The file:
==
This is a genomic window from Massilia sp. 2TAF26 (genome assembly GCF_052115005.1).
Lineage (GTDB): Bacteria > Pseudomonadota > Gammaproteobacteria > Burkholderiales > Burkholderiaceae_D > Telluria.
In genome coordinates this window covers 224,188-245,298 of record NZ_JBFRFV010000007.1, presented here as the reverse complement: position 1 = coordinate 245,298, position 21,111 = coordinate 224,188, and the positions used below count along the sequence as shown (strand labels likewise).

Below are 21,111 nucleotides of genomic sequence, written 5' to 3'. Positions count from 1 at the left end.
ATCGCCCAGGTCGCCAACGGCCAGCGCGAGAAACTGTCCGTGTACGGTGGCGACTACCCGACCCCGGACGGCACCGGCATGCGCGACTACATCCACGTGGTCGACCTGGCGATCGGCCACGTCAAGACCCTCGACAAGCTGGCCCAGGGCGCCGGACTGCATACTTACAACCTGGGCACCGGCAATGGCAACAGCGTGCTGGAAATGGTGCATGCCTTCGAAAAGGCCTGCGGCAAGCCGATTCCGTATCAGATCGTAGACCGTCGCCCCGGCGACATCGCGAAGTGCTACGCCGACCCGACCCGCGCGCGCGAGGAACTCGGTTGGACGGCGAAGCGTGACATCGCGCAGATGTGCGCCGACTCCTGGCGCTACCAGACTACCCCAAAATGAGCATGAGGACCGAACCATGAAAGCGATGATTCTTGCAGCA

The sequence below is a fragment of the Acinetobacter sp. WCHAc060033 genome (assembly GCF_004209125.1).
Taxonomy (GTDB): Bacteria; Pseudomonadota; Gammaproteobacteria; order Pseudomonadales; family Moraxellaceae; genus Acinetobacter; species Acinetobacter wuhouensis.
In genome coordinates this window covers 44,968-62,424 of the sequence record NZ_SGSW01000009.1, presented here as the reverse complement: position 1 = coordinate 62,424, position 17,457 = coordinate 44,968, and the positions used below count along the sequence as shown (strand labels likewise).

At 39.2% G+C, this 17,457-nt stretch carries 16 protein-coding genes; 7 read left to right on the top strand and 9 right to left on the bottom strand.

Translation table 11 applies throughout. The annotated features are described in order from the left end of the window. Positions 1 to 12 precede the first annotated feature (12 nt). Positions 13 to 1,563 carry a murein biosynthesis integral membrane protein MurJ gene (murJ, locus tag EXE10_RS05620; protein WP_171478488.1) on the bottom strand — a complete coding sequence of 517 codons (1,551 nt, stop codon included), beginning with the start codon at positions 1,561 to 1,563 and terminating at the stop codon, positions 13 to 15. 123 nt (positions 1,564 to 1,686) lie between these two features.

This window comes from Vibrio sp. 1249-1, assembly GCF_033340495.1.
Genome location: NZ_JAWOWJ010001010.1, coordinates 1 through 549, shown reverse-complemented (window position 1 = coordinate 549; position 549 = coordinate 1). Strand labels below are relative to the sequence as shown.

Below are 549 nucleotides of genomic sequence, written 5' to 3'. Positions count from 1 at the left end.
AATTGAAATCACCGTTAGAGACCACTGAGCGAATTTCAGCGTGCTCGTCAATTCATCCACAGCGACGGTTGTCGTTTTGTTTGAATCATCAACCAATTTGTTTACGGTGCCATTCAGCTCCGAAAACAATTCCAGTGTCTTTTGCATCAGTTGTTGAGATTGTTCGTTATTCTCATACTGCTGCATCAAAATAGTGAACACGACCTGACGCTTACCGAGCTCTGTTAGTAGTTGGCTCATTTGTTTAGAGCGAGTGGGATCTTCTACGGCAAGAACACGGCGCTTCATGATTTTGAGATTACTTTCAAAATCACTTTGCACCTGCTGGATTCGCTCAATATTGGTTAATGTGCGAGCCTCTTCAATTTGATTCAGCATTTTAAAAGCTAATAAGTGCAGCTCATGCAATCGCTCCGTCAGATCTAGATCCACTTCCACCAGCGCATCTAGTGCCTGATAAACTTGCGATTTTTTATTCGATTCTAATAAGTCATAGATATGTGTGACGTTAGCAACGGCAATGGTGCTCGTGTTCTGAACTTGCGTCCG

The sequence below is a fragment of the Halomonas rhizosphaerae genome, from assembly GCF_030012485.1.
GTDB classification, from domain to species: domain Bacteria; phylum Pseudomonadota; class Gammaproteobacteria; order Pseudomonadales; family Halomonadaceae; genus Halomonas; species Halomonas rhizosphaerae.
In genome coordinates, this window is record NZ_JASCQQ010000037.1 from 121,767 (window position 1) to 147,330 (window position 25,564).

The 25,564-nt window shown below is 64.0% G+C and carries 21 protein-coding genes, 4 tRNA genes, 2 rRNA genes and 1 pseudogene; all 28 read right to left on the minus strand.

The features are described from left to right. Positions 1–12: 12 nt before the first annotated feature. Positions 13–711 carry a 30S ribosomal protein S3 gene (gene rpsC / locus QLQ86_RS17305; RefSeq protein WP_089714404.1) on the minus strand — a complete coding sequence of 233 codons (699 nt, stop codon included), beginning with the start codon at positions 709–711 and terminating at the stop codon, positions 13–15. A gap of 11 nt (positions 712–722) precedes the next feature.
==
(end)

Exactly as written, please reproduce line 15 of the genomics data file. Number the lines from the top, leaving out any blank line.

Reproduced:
The sequence below is a fragment of the Halomonas rhizosphaerae genome, from assembly GCF_030012485.1.